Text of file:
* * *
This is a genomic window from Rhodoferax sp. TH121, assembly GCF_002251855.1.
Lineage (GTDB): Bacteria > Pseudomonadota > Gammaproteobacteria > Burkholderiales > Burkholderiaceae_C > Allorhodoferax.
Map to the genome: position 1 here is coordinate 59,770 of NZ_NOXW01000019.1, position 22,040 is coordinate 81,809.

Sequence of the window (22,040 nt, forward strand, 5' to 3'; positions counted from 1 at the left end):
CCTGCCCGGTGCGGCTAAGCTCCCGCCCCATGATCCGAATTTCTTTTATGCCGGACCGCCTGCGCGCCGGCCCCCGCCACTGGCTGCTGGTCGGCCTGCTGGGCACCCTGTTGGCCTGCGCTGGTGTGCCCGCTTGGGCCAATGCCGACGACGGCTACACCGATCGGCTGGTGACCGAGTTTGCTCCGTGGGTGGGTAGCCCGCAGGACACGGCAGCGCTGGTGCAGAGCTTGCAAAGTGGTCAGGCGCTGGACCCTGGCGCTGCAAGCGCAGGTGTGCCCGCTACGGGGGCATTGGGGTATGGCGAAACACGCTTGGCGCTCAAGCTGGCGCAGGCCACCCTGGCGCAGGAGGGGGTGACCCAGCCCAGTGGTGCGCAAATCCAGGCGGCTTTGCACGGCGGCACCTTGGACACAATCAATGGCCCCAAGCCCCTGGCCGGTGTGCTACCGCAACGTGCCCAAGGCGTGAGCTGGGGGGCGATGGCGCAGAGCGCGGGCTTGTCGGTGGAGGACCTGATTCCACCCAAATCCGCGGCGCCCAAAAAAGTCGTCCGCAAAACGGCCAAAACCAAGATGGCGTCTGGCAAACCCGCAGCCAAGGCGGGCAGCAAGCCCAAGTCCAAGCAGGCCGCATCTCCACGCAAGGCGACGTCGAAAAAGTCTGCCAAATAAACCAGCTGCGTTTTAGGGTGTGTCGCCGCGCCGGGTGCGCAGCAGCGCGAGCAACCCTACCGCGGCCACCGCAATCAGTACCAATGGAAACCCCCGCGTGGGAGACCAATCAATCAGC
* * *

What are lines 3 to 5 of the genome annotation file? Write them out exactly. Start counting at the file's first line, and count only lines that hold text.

Map to the genome: position 1 here is coordinate 59,770 of NZ_NOXW01000019.1, position 22,040 is coordinate 81,809.

Sequence of the window (22,040 nt, forward strand, 5' to 3'; positions counted from 1 at the left end):
CCTGCCCGGTGCGGCTAAGCTCCCGCCCCATGATCCGAATTTCTTTTATGCCGGACCGCCTGCGCGCCGGCCCCCGCCACTGGCTGCTGGTCGGCCTGCTGGGCACCCTGTTGGCCTGCGCTGGTGTGCCCGCTTGGGCCAATGCCGACGACGGCTACACCGATCGGCTGGTGACCGAGTTTGCTCCGTGGGTGGGTAGCCCGCAGGACACGGCAGCGCTGGTGCAGAGCTTGCAAAGTGGTCAGGCGCTGGACCCTGGCGCTGCAAGCGCAGGTGTGCCCGCTACGGGGGCATTGGGGTATGGCGAAACACGCTTGGCGCTCAAGCTGGCGCAGGCCACCCTGGCGCAGGAGGGGGTGACCCAGCCCAGTGGTGCGCAAATCCAGGCGGCTTTGCACGGCGGCACCTTGGACACAATCAATGGCCCCAAGCCCCTGGCCGGTGTGCTACCGCAACGTGCCCAAGGCGTGAGCTGGGGGGCGATGGCGCAGAGCGCGGGCTTGTCGGTGGAGGACCTGATTCCACCCAAATCCGCGGCGCCCAAAAAAGTCGTCCGCAAAACGGCCAAAACCAAGATGGCGTCTGGCAAACCCGCAGCCAAGGCGGGCAGCAAGCCCAAGTCCAAGCAGGCCGCATCTCCACGCAAGGCGACGTCGAAAAAGTCTGCCAAATAAACCAGCTGCGTTTTAGGGTGTGTCGCCGCGCCGGGTGCGCAGCAGCGCGAGCAACCCTACCGCGGCCACCGCAATCAGTACCAATGGAAACCCCCGCGTGGGAGACCAATCAATCAGC